Use TMR Mixers Properly

Depending on the size of the dairy herd and economics, one or multiple total mixed rations (TMR) can be mixed and fed to the lactating herd.  The definition of a TMR is a mixture of all the forages (dry hay and silages), concentrates, and mineral, vitamin, and additive premixes blended together and offered to a group of cows as one feed mixture.   Proper preparation of a TMR reduces sorting by dairy cows and improves the consistency of nutrients provided to the rumen microbes, assuming cows consume somewhat uniform sized meals throughout the day. 

Components to review include, but not limited to:  

  • TMR mix time after the last ingredient is added should be 3 to 5 minutes for vertical and horizontal reel-auger mixers with tractors or trucks at nearly full power (1700 to 2000 rpm engine speed).  Under mixing results in an inconsistent mix delivered to the feedbunk.  Oftentimes, corn silage is the last ingredient loaded and with inadequate mix time, only corn silage is unloaded last from the mixer.  Over mixing can result in decreased particle size for long-stem forages and results in cows with ruminal acidosis and resulting in sub-optimum feed intakes and milk production.  To check if mix time is adequate, 10 samples from equally spaced locations along the length of the feedbunk should be collected and processed through a Penn State Particle Separate box.  Samples from the middle and bottom screens of a 3-screen system should have an average coefficient of variation (CV) of 2% or less (Oelberg and Stone, 2014.  Vet Clin Food Animal, page 721).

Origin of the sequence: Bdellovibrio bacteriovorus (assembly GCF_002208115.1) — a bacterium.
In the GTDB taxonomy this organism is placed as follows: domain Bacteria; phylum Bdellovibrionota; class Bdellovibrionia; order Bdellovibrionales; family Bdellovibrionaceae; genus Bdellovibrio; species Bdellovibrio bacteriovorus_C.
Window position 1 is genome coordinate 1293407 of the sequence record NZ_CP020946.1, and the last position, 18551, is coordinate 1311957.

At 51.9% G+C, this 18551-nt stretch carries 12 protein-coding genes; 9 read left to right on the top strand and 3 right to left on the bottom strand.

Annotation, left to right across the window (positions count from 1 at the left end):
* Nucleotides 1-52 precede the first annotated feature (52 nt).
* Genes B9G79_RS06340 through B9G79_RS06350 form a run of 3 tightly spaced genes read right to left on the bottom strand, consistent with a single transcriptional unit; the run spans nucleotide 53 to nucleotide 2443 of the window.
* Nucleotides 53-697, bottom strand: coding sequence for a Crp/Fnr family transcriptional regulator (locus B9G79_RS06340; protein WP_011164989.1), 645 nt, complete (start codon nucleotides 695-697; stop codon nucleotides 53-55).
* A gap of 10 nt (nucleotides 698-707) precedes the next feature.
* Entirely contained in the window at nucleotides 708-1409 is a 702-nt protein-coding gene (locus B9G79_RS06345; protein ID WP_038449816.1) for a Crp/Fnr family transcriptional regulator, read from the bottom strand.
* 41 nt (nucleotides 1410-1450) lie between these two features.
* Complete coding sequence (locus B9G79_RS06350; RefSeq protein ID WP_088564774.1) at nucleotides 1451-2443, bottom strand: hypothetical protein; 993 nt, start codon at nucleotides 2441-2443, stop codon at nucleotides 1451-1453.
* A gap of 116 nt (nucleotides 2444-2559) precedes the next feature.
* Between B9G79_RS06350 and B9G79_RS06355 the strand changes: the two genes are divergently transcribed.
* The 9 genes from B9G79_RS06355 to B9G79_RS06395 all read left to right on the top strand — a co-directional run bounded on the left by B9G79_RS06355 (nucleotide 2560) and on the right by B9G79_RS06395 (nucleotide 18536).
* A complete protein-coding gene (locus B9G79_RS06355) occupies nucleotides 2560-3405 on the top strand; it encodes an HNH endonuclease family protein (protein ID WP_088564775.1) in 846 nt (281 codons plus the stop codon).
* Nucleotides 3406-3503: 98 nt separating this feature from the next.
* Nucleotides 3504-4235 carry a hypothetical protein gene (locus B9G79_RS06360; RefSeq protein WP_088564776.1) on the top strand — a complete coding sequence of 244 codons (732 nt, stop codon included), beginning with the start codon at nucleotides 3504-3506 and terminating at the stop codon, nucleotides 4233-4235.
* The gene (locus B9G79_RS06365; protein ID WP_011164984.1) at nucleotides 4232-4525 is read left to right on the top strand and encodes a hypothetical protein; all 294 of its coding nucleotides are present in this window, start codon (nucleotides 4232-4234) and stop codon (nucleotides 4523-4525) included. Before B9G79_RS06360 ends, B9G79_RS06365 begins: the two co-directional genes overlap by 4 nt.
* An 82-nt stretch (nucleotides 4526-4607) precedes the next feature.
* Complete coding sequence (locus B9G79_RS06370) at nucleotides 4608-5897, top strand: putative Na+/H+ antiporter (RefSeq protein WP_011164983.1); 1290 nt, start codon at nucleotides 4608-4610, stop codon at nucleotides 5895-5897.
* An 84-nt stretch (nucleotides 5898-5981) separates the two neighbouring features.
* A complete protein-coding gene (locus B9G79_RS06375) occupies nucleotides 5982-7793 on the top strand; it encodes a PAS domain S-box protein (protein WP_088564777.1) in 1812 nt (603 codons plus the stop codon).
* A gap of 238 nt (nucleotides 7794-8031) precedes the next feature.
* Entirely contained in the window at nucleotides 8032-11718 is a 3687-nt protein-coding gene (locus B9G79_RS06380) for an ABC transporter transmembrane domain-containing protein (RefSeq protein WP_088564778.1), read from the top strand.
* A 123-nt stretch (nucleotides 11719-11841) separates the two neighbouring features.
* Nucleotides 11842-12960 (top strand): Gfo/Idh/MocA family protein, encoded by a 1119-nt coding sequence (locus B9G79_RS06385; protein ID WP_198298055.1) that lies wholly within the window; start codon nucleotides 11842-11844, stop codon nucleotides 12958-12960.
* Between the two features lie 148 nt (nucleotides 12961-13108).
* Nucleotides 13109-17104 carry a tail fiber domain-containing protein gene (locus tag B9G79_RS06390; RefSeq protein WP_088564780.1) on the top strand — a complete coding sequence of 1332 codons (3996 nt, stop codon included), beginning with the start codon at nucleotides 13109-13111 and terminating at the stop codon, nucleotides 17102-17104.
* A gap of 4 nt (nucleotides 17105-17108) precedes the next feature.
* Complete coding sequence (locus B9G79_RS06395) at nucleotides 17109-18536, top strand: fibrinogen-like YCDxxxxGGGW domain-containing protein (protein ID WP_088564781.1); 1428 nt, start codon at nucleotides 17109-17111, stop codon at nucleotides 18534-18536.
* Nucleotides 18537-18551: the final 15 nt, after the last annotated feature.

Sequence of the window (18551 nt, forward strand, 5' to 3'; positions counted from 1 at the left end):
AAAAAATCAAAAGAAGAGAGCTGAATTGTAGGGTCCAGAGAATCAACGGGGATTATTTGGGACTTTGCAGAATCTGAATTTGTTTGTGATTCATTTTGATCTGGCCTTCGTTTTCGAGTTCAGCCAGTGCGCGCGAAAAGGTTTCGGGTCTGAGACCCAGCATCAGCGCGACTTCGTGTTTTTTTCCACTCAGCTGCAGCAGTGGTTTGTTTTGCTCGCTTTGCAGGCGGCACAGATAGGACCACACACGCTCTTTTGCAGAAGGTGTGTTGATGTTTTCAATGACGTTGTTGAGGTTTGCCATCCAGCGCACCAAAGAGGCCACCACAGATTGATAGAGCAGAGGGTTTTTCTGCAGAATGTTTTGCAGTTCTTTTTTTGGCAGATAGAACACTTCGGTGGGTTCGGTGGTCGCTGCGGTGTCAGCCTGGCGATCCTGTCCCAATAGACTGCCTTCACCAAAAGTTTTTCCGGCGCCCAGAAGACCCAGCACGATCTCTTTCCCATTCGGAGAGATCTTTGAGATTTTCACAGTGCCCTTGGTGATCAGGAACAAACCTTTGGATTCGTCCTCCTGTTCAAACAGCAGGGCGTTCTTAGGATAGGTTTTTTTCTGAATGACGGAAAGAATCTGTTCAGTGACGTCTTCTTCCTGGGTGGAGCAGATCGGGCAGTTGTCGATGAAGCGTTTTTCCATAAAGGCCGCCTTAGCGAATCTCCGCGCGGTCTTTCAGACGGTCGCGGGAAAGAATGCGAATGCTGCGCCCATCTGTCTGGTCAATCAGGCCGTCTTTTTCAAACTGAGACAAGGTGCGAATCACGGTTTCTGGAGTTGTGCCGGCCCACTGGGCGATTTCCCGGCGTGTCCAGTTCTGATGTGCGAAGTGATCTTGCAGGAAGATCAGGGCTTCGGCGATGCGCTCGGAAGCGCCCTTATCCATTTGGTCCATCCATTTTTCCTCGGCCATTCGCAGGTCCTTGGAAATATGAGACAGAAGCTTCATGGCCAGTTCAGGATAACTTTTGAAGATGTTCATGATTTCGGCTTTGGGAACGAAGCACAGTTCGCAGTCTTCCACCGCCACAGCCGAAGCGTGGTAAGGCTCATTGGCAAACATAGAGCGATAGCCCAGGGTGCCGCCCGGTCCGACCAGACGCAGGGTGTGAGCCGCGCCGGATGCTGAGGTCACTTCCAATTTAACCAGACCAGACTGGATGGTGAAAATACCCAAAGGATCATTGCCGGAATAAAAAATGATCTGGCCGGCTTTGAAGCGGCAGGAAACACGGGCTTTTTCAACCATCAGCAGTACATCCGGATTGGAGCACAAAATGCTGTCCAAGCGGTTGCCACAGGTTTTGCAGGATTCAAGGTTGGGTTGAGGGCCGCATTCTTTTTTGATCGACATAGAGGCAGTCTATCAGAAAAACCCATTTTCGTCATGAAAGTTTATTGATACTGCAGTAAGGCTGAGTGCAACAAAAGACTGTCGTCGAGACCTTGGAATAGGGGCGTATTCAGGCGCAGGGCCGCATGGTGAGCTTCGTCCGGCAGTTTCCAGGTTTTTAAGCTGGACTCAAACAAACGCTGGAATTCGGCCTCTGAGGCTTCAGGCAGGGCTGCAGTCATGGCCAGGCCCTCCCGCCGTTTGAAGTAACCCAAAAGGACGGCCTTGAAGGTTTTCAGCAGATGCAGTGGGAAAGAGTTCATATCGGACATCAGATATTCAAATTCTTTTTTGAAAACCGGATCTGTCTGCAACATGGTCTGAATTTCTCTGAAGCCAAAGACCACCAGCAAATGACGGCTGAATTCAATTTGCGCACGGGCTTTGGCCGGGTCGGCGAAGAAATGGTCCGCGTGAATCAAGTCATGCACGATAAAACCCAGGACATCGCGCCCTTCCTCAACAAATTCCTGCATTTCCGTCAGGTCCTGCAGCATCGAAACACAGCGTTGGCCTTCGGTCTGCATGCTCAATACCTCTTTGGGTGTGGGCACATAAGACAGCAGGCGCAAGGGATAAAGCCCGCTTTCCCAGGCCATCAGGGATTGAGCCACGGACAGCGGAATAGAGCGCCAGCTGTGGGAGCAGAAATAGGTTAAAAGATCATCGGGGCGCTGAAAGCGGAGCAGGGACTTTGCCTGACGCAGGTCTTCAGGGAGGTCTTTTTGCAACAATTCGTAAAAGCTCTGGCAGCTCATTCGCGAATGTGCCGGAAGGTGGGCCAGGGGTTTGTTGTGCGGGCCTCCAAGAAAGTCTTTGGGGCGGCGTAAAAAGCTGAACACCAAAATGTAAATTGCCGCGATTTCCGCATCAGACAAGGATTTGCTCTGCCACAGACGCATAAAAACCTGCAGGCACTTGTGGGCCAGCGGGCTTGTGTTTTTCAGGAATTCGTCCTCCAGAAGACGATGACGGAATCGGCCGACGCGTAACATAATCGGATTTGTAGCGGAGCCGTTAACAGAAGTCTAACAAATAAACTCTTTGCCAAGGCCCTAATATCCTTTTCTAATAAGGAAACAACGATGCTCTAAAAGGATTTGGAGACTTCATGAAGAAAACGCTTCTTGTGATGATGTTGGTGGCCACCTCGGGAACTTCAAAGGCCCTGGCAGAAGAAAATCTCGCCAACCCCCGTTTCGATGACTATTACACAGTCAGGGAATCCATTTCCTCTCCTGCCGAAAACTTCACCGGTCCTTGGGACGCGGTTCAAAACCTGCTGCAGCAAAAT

• Do not overfill mixers since this will result in spilt feed, increased feed shrink, and incomplete mixing of the ration for a group of cows.  For vertical mixers, feed should not be more than 2 feet (60 cm) above the augers (Oelberg and Stone, 2014). Mixers are sized by volume not weight, with drier forages requiring more volume for their given weight.
  • Watch that batch sizes are such that the feeds reach the top of the augers within vertical mixers.  When the feeds do not reach the top of the augers, proper mixing does not occur and this can result in cow-health issues.  Undersized batches can occur when mixing rations for smaller groups of cows, such as the fresh cows or close-up dry cows.
  • Dry forages need to be chopped, such that alfalfa hay is 3 to 4 inches (7 to 10 cm) long (width of a cow’s muzzle) and straw is 2 inches (5 cm) in length in the TMR delivered into the feedbunk.  Under processed hay or straw can result in clumps of hay in the TMR mix and sorting of the TMR by cows.  In this case, the following should be checked. 
    1. Possibility of processing hay/straw before adding to the TMR mixer,